Google introduced a tag container and management platform Monday to support companies using multiple tracking tags. The bits of code set in a container embedded in Web pages measure site traffic and visitor behavior. The goal is to understand the impact of online advertising and social channels and improve Web site performance.
Nearly 70% of marketers using a tag management system to create and modify tags in less than a workday, and nearly half report that the process takes less than one hour, according to The ROI of Tag Management Survey from Econsultancy and Tealium. The survey also found that 64% had an increase in Web site speed load times, with 34% describing the increase as significant.
Google's container will hold hundreds of tags from a variety of companies, such as Google, Microsoft, Facebook and others. "You can add and update your own tags, with just a few clicks, whenever you want, without bugging the IT folks or rewriting site code," according to Laura Holmes, product manager of Google Tag Manager, with experience in supporting Google Analytics and multichannel funnels.
Some see benefits and opportunities to create industry standards, while others see challenges.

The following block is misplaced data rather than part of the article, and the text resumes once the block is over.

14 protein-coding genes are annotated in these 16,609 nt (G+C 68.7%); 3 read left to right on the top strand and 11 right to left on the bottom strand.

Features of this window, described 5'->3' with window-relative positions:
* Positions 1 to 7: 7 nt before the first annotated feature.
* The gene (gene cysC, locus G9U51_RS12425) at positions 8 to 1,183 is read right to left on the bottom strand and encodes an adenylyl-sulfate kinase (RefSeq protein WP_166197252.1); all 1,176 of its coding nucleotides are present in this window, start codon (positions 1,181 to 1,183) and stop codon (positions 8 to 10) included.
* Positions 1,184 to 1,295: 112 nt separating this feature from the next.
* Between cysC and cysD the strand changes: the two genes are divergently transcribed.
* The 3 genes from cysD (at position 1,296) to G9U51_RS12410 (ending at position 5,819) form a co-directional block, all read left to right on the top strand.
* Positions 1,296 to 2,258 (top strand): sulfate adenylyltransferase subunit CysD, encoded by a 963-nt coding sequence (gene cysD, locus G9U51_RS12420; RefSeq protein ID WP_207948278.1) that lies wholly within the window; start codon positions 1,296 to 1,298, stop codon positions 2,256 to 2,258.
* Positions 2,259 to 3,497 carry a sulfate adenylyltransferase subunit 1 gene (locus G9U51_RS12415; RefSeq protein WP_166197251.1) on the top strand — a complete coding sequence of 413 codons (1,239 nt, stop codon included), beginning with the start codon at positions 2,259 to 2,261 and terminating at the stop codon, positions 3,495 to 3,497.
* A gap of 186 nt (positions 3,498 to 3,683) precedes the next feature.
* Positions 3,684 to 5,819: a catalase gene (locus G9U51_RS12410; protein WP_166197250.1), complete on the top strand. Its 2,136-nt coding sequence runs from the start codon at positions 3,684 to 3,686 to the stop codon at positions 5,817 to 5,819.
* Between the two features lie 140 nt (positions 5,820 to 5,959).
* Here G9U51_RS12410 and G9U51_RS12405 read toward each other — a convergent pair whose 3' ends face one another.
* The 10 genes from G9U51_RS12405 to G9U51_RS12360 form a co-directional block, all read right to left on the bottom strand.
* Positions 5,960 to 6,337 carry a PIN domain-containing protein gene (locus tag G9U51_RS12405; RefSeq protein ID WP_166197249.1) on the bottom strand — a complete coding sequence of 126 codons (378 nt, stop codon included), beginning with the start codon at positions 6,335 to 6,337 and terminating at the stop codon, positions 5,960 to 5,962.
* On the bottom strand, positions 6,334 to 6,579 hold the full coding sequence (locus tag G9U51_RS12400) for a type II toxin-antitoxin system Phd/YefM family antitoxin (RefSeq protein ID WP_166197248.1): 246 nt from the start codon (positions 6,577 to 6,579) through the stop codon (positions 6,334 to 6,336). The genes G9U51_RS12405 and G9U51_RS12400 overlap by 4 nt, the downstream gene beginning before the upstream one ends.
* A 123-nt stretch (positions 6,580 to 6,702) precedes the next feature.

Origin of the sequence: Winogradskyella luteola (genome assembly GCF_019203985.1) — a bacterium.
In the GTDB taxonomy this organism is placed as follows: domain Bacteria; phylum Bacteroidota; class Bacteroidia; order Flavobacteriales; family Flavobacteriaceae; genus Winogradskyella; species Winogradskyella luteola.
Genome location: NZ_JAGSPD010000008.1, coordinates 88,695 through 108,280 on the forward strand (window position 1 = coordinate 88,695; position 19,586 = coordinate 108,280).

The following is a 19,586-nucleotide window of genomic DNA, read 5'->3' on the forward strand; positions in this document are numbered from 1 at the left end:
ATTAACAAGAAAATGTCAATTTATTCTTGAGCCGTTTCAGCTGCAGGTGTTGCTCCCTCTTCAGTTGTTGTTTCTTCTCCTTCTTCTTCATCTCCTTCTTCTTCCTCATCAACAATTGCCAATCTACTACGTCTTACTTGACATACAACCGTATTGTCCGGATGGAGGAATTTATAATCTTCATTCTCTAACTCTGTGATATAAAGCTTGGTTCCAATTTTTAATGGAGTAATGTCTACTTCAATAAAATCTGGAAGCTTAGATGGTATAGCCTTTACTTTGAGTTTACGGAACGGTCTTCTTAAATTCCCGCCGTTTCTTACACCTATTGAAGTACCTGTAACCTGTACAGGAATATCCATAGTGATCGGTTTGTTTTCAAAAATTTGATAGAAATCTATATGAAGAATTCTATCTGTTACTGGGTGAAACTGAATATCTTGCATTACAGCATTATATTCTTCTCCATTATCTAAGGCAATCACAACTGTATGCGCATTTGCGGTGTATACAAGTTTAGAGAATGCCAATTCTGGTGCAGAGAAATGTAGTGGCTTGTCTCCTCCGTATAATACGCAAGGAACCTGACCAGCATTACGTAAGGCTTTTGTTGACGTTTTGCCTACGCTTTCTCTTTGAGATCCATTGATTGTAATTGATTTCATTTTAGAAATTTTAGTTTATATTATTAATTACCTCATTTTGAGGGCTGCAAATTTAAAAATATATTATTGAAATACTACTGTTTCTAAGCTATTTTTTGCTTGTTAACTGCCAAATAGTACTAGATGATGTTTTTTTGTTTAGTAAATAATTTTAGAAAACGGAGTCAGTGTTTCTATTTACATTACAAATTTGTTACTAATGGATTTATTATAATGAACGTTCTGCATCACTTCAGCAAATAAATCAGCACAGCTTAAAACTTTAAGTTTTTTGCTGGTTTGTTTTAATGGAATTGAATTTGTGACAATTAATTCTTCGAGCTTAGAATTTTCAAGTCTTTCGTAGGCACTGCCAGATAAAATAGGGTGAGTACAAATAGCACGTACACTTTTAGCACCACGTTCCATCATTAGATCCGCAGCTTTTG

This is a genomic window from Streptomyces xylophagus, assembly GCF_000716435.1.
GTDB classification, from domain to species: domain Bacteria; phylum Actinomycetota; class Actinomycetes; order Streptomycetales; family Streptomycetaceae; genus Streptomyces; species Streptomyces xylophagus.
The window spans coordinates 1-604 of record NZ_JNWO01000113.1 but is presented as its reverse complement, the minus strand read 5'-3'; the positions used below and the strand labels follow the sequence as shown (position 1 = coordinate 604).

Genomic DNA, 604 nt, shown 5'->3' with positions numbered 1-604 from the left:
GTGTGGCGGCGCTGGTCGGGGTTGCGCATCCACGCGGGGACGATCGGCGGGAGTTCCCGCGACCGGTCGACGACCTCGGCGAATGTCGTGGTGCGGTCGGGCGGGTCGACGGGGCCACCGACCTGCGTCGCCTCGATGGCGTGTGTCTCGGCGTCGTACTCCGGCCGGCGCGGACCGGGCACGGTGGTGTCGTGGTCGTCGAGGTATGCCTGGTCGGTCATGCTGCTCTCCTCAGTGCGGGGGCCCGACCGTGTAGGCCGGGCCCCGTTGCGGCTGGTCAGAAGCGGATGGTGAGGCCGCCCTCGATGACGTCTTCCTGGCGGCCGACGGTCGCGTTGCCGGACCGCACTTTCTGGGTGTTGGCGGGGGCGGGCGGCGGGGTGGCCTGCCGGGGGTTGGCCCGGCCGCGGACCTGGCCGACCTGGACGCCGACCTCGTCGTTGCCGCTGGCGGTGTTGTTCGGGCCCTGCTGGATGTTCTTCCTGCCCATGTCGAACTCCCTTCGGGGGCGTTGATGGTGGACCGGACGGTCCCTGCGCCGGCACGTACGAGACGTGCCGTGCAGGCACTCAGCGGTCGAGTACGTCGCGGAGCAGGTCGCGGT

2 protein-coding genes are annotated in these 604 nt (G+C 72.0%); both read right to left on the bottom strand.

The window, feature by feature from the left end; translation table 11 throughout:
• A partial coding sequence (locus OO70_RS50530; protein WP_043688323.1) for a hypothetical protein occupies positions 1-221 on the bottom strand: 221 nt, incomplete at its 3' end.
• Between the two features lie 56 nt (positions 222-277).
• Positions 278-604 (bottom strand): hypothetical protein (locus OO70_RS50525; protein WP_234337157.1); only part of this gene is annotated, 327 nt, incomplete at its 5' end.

"Google wants to grow their market share by simplifying and automating any steps involved in profit resulting from paid advertising," said Jon Baron, CEO and founder of TagMan, which supports tag management. "As paid advertising becomes data-driven across different vendors and devices, automation becomes even more important to ensure Google retains control. In some cases, that benefits advertisers and in some cases, the simplicity comes at a cost."
Web page load times increase and processes become easier for non-technical marketers, but Google faces issues around "vendor neutrality," according to Ali Behnam, CEO of Tealium, one of several companies like TagMan that supports tag managers and containers.
Since Google owns Google Analytics, some believe it's not in its best interest to integrate competing solutions for Web analytics, retargeting and advertising, but actually the service launched with a vendor program.
Industry skepticism abounds. Insiders suggest the data from tags will allow Google to see whether a channel or company can help to increase or decrease the performance of paid-search ads.
Some marketers testing the process are happy with Google's tag management service. "Google Tag Manager took one big chunk of time out of the tagging process," according to Ameet Arurkar, director of SEM at QuinStreet, suggesting what took two weeks now takes less than a day, sometimes hours.